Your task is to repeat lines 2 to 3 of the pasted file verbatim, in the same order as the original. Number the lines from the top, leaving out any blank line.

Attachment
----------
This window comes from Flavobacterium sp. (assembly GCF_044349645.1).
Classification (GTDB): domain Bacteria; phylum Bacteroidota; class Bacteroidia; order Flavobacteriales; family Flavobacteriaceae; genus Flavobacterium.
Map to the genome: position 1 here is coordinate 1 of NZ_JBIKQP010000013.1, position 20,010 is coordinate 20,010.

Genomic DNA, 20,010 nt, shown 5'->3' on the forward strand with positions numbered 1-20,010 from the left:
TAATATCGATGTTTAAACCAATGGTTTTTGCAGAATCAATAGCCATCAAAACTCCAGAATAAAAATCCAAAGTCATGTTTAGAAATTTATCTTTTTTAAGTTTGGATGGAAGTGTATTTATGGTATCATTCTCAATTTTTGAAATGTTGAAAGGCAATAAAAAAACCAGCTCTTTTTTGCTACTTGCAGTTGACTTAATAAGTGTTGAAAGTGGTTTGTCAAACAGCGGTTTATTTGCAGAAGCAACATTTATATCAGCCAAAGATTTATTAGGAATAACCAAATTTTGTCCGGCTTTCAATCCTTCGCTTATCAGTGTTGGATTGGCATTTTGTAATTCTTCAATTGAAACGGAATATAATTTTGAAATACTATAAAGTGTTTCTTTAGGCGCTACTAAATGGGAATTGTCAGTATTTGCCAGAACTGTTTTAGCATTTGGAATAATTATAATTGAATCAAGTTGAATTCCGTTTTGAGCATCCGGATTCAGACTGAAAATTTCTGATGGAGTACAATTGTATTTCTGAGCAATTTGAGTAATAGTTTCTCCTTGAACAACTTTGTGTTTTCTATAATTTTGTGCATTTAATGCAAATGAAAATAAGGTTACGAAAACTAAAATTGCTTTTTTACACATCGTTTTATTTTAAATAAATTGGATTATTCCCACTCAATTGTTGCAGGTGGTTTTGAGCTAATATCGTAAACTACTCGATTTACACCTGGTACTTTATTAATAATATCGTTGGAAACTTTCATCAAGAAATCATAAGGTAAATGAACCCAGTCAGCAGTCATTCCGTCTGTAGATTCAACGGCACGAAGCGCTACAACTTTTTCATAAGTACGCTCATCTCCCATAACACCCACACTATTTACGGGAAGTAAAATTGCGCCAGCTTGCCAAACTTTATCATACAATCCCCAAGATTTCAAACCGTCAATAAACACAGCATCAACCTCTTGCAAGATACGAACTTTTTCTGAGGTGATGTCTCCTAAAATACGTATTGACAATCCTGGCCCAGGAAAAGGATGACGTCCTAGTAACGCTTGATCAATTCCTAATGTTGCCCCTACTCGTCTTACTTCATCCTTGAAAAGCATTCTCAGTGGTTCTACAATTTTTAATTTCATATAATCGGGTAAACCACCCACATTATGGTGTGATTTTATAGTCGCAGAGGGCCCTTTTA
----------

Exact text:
Classification (GTDB): domain Bacteria; phylum Bacteroidota; class Bacteroidia; order Flavobacteriales; family Flavobacteriaceae; genus Flavobacterium.
Map to the genome: position 1 here is coordinate 1 of NZ_JBIKQP010000013.1, position 20,010 is coordinate 20,010.